How to Reconcile a Bank Statement

Bank reconciliation is a crucial accounting process that helps you maintain accurate financial records. It involves comparing your bank statement (provided by your bank) to your internal financial records (typically recorded in your accounting system). 





This process allows you to identify any discrepancies so that you can make any necessary adjustments, ensuring that your records are accurate and up-to-date.

Here are the steps you can take to reconcile your bank statement:

Step 1: Gather Your Documents

Before starting the reconciliation process, gather all necessary documents. This will typically include:

  1. Your bank statement: This is a summary of all transactions that occurred over a specific period of time, usually a month. It includes all deposits, withdrawals, fees, and other transactions that affected your bank account balance during that time.


  2. Trending Now: Find Out Why!



    Your internal financial records: This could be in the form of a physical ledger, spreadsheet, or accounting software. You will need a record of every transaction that you believe should have impacted your bank account during the corresponding period.

Step 2: Compare Balances

Start by comparing the ending balance on your bank statement with the current balance in your internal financial records as of the end date on the bank statement. If the two numbers match, that’s a great start, but it doesn’t necessarily mean everything has been recorded correctly. If they don’t match, don’t worry—this is why you’re doing a reconciliation.

Step 3: Match Individual Transactions

Begin matching each transaction on your bank statement with corresponding transactions in your internal records. This includes deposits, checks, withdrawals, debit card transactions, bank fees, and any other entries.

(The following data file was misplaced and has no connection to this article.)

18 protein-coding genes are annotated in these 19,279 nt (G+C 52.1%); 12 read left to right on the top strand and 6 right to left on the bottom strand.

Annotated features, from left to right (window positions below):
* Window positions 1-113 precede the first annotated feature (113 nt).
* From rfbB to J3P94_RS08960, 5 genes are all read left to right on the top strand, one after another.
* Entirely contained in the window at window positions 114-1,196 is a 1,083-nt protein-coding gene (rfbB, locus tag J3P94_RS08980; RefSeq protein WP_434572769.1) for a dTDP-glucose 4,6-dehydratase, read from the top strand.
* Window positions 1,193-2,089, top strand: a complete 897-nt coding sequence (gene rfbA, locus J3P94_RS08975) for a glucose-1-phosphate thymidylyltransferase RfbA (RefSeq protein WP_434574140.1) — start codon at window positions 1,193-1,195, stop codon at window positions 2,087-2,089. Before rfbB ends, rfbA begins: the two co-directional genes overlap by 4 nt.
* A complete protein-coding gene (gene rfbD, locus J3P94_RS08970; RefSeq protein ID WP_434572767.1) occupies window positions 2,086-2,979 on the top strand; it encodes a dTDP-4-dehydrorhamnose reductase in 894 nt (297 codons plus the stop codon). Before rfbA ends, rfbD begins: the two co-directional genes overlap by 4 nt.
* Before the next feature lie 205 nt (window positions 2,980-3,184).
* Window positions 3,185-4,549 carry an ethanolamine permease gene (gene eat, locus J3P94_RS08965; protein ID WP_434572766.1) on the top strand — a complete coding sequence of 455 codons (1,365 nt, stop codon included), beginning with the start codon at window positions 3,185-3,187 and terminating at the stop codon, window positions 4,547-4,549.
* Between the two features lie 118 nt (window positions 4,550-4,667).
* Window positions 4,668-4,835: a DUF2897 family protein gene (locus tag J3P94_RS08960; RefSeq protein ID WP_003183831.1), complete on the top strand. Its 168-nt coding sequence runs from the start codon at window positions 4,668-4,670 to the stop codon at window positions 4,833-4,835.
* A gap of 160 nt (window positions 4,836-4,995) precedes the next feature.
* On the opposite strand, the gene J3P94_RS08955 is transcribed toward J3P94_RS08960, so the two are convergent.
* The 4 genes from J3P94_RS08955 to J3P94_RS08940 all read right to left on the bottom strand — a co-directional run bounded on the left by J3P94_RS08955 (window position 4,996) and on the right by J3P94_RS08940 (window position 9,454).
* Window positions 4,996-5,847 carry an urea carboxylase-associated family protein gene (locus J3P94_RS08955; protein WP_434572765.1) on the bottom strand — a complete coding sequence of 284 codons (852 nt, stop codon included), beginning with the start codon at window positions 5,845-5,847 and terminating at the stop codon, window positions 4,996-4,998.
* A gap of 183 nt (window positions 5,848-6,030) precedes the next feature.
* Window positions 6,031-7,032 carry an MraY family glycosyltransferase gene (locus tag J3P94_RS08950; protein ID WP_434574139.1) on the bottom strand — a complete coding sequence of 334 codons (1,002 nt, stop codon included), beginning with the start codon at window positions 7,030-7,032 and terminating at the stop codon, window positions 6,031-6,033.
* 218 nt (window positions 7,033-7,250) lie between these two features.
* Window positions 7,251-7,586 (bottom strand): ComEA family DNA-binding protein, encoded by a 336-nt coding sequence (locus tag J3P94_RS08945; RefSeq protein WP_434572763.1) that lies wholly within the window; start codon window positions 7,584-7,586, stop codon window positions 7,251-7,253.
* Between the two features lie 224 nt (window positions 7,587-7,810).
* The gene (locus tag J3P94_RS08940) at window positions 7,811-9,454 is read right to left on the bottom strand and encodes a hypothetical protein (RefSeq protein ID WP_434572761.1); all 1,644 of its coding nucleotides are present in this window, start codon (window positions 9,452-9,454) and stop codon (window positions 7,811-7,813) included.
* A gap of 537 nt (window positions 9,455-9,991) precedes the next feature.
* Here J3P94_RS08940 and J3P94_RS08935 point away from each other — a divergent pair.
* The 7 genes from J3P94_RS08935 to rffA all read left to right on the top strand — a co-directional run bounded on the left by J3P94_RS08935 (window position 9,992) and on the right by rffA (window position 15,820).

Check off each transaction in both your bank statement and your records as they are matched.

Step 4: Identify Discrepancies

If you notice any discrepancies—transactions appearing on one record but not the other—it’s essential to investigate and resolve these. Common causes for discrepancies can include:

  1. Outstanding checks or deposits: These are transactions that you’ve recorded but the bank hasn’t yet. For example, if you wrote a check near the end of the month, your recipient might not have deposited it yet, so it wouldn’t appear on your bank statement.

  2. Bank fees or interest: The bank might have charged a fee or credited interest to your account that you weren’t aware of or hadn’t recorded.

  3. Errors: Either you or your bank could have made a mistake. For instance, you might have entered the wrong amount for a transaction, or the bank might have made an error in processing.

Step 5: Make Adjustments

Once you’ve identified any discrepancies, you’ll need to adjust your internal records to match your bank statement. This could mean adding transactions that were missing or correcting errors. 

However, if the discrepancy is due to an error by the bank, you’ll need to contact them to have it corrected.

Step 6: Document Your Reconciliation

It’s important to document your bank reconciliation process, noting any adjustments that were made. This record will be important for future reconciliations and might be necessary for audits or tax purposes. 

Many businesses will create a bank reconciliation statement to clearly show that their internal records align with their bank statements.

Step 7: Regularly Reconcile

Make it a habit to reconcile your bank statement regularly, usually every month. Regular bank reconciliations help you catch and correct errors promptly, monitor for fraudulent activity, and maintain accurate financial records.

With these steps, you can effectively reconcile your bank statement, keeping your financial records accurate and up-to-date. Remember that the goal of reconciliation is not just to match your balances, but to verify that every transaction has been recorded correctly in both your bank’s records and your own.